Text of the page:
We had a cat when we moved to our place last year.  She was primarily an outdoor cat, but slept inside at night and kept my lap warm in the winter.  Sadly, we lost her to the food chain in April and have been kittie-less ever since.  Which has been ok, except;
  • We live on a farm, so we have a hay barn.
  • Having a hay barn, means we have mice.
  • Being kittie-less for quite some time, means we have fat mice in the hay barn.
The alpaca dog would like to catch the mice, but he's just not quick or silent enough.

I've only seen a couple of mice this summer, but with the weather cooling off, I suspect we'll have a large migration of mice into the hay barn if we don't do something about it soon.  Having an excess of mice leads to an excess of mouse droppings which can lead to Hantavirus and the Plague.  Which means I have been thinking quite seriously about replacing our cat for a while.

So yesterday, when I was visiting a nearby alpaca farm I spied 5 or 6 young kittens in the brush.  I asked the owner if she was going to be keeping all of them.  She told me about the cats, how she got them and that she had a few older ones she definitely wanted to let go.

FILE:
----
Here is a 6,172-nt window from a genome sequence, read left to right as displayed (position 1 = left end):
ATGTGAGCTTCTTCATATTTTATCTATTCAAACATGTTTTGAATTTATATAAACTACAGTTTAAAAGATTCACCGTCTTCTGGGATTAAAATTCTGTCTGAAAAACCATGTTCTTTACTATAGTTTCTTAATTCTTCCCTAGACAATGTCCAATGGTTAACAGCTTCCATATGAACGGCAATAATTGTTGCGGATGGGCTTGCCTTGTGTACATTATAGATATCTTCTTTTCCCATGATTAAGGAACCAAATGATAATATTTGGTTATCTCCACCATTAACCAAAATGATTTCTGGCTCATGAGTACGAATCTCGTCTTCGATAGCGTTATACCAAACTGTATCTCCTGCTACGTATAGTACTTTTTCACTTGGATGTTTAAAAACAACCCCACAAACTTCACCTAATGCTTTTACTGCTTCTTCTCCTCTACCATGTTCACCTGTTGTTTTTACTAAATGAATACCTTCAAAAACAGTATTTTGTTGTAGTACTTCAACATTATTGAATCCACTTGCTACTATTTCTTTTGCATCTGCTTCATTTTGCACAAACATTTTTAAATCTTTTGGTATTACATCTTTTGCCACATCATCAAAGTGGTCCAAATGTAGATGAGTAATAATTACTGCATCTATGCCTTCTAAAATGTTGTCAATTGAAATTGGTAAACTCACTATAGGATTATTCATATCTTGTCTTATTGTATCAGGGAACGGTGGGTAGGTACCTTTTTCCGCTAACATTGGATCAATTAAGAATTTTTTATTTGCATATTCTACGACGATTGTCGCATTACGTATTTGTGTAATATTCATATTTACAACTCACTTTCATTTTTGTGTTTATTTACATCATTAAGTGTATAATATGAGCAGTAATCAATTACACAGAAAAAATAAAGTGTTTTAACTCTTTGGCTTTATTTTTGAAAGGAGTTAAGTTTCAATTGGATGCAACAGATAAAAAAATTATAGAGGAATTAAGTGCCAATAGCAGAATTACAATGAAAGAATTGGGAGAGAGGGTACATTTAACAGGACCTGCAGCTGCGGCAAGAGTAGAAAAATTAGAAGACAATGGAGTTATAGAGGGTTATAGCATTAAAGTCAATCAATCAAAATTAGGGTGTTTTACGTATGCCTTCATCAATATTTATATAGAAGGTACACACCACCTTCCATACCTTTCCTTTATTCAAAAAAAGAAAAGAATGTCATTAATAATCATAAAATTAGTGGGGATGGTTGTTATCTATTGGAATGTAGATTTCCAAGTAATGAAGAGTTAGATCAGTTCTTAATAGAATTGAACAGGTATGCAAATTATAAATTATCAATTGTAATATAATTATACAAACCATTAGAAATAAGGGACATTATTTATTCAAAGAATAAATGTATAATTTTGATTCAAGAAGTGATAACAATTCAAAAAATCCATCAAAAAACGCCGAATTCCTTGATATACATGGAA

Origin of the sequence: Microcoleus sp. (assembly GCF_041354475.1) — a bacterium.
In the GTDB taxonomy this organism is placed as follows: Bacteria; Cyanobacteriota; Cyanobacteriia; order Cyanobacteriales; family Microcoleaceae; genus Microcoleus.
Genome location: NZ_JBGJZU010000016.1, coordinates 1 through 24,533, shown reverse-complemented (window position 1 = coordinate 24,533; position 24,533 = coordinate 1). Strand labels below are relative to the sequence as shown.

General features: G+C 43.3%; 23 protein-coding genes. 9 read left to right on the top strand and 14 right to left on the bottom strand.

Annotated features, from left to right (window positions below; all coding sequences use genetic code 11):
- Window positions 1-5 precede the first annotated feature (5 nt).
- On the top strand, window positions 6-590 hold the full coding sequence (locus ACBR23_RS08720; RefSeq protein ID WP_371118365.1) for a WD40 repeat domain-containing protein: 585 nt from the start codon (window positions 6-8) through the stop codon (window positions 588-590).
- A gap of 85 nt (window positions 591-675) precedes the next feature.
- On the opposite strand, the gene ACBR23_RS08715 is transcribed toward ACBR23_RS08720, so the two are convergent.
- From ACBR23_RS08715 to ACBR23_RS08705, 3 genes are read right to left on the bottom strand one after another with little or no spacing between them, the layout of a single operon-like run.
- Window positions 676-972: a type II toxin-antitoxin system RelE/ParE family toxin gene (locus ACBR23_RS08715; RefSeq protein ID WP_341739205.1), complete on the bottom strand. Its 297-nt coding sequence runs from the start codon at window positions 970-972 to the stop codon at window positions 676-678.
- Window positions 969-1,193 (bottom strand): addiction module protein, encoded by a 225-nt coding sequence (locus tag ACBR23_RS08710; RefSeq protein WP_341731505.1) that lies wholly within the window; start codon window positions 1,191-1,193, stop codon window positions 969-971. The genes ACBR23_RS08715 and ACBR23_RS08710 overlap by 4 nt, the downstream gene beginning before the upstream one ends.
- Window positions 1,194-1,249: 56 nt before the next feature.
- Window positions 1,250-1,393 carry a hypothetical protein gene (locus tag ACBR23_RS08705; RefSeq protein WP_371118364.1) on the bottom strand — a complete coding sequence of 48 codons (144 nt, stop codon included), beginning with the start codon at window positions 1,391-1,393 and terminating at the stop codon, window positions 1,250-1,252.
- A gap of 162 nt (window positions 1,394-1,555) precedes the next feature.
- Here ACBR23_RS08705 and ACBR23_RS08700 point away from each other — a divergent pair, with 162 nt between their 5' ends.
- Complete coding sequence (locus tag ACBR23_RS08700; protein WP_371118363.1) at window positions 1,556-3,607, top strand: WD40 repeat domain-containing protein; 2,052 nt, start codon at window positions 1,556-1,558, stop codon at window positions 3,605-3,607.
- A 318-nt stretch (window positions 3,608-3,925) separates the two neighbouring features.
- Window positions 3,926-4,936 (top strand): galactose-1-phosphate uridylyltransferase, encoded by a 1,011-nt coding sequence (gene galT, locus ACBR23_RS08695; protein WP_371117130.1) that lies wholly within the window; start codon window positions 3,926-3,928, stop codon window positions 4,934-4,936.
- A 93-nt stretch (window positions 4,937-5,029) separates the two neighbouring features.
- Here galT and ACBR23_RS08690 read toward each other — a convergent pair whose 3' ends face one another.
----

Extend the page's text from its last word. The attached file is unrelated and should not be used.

I told her I would be interested in one or two, but needed to speak with Hubba and pick up supplies.

I think she was very excited to get rid of a couple, because she emailed me late last night saying her granddaughters had caught two of them and they were waiting in her office for me to fetch them.  :-)

Hubba agreed to one cat with two stipulations: (1) it will not come in the house and (2) it will not have a name.

So, here is the newest addition to the Alpacamundo farm... The Barn Cat.

He's quick.  Quick like a cat.  So all the photos look like this one.  But I did finally get a decent one...